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- Author or Editor: Misha Kwasniewski x
Various elderberry (Sambucus sp.) cultivars, including Bob Gordon, Marge, Ocoee, Ozark, Wyldewood, and York, have been selected primarily for plant productivity in North America and are most often processed into juice-based products. This study was conducted to quantify juice characteristics and to evaluate sensory attributes of juice from six elderberry cultivars using descriptive analysis. Hue angle values of ‘Bob Gordon’ and ‘York’ juices were low as compared with others tested. Soluble solids and titratable acidity of juices from ‘Wyldewood’ and ‘York’ were lower than those from other cultivars. Trained panelists identified 24 terms for descriptive analysis of elderberry juices. Of these 24 attributes, juices were highly characterized by a processed aroma, and several flavors, including processed, elderberry, fruity, and sweet. Unique juice descriptors for North American–grown elderberry cultivars included apple, beet, caramelized, fermented, processed, and pomegranate flavors, as well as astringent mouthfeel. Juices from elderberry cultivars differed in intensity ratings of nine attributes, including fruity, floral, sweet aromatics, bitter, sour, and sweet flavors, bitter and sweet aftertastes, and astringent mouthfeel. ‘York’ juice generally had high intensity ratings for sweet aromatics and sweet flavors, and relatively lower ratings for bitter aftertaste and astringent mouthfeel as compared with juices from other cultivars. This study provided key elements for future elderberry sensory research in the development of a formal lexicon for juice with defined attributes.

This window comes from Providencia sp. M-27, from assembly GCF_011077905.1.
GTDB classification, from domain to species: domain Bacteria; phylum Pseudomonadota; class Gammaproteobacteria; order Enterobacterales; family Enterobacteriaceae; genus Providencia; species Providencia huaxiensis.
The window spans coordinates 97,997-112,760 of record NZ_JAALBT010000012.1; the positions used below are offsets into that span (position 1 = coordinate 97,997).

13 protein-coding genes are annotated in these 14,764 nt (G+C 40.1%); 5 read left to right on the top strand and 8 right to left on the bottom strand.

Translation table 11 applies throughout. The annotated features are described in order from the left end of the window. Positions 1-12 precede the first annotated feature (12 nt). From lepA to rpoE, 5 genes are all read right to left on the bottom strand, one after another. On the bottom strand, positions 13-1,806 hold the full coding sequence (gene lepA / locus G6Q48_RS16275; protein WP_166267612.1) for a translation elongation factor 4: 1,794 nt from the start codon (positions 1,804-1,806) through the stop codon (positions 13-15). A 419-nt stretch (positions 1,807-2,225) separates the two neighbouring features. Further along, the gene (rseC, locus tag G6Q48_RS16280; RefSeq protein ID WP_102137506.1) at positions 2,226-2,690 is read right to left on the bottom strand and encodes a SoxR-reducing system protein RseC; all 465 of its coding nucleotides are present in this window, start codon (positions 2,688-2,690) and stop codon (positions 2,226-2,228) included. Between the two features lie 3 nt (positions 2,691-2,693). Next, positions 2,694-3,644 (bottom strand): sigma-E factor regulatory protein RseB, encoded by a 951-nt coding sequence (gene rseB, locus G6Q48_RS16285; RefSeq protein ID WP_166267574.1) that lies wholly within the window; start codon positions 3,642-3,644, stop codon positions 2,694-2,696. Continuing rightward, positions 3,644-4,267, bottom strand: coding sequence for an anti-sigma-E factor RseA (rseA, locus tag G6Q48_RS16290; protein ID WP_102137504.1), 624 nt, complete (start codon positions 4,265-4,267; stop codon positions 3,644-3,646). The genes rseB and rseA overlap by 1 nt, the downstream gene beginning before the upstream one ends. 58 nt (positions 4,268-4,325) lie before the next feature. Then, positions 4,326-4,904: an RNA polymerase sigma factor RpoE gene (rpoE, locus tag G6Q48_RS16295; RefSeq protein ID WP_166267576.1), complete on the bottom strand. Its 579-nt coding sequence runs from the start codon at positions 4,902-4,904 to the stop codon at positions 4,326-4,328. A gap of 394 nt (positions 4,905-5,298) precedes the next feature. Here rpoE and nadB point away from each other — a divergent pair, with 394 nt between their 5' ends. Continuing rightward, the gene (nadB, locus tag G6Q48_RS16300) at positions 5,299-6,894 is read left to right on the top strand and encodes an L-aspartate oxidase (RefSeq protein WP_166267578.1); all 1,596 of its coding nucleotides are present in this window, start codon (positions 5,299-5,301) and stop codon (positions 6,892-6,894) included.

In the midwestern United States, especially Missouri, winegrape (Vitis sp.) growers mostly plant interspecific hybrids, which are well adapted to the climate and pests of the region. ‘Chambourcin’ (an interspecific French-American hybrid) is one of the most widely planted winegrape cultivars in the area. It is usually grown as own-rooted (nongrafted) vines because the economic and horticultural benefits of grafting this cultivar to rootstocks have not been well developed. Further, few significant winegrape rootstock evaluations have been conducted in the midwestern United States, including evaluations of newer rootstocks developed and released by private and public breeding programs. The aim of this study was to assess the potential value of using rootstocks in ‘Chambourcin’ production in southern Missouri, with implications for the midwestern United States. Fruit yield, vine growth, and fruit composition metrics from ‘Chambourcin’ on 10 different root systems [own-rooted, and grafted to rootstocks ‘Couderc 3309’, ‘Couderc 1616’, ‘Paulsen 1103’, ‘Sélection Oppenheim 4’, ‘Millardet et de Grasset 420A’, ‘Millardet et de Grasset 101-14’, ‘Kingfisher’, ‘Matador’ (all Vitis sp.), and ‘Gloire de Montpellier’ riverbank grape (Vitis riparia)] in an experimental vineyard in southwest Missouri were compared. Following three establishment years (2008–10), data were collected across four growing and vintage seasons (2011–14). Yield components evaluated included total fruit production, clusters per vine, cluster weight, berry weight, weight of cane prunings, and crop load. Petiole mineral analysis was conducted in 2011, 2013, and 2014. Grape juice attributes measured were soluble solids concentration, juice pH, titratable acidity (TA), potassium (K), anthocyanins, tannins, phenolics, and organic acids. When simply comparing grafted vs. ungrafted vines, grafting generally induced higher plant vigor and a higher pH in the juice, whereas the other parameters did not differ. When the performances were compared among the 10 root systems, vines grafted to ‘Couderc 3309’ had higher yields compared with vines grafted to six other rootstocks and own-rooted vines. Grafting to ‘Millardet et de Grasset 101-14’ induced higher cluster weight compared with the other rootstocks. The ‘Millardet et de Grasset 420A’ rootstock promoted a higher pH and TA as well as a higher concentration of K in the juice, and ‘Paulsen 1103’ also promoted high pH, TA, and malic acid in the juice, and higher concentrations of phosphorous (P) and K in the petiole compared with most rootstocks. ‘Gloire de Montpellier’ induced a lower P content in the petiole and a higher tartaric/malic acid ratio. Rootstock use can strongly influence some vineyard production metrics as well as nutrient uptake and K levels in the juice (the latter further influencing juice pH). The results of this study provide insights into the complex viticultural and enological interactions resulting from the use of rootstocks in hybrid winegrape production in Missouri, USA.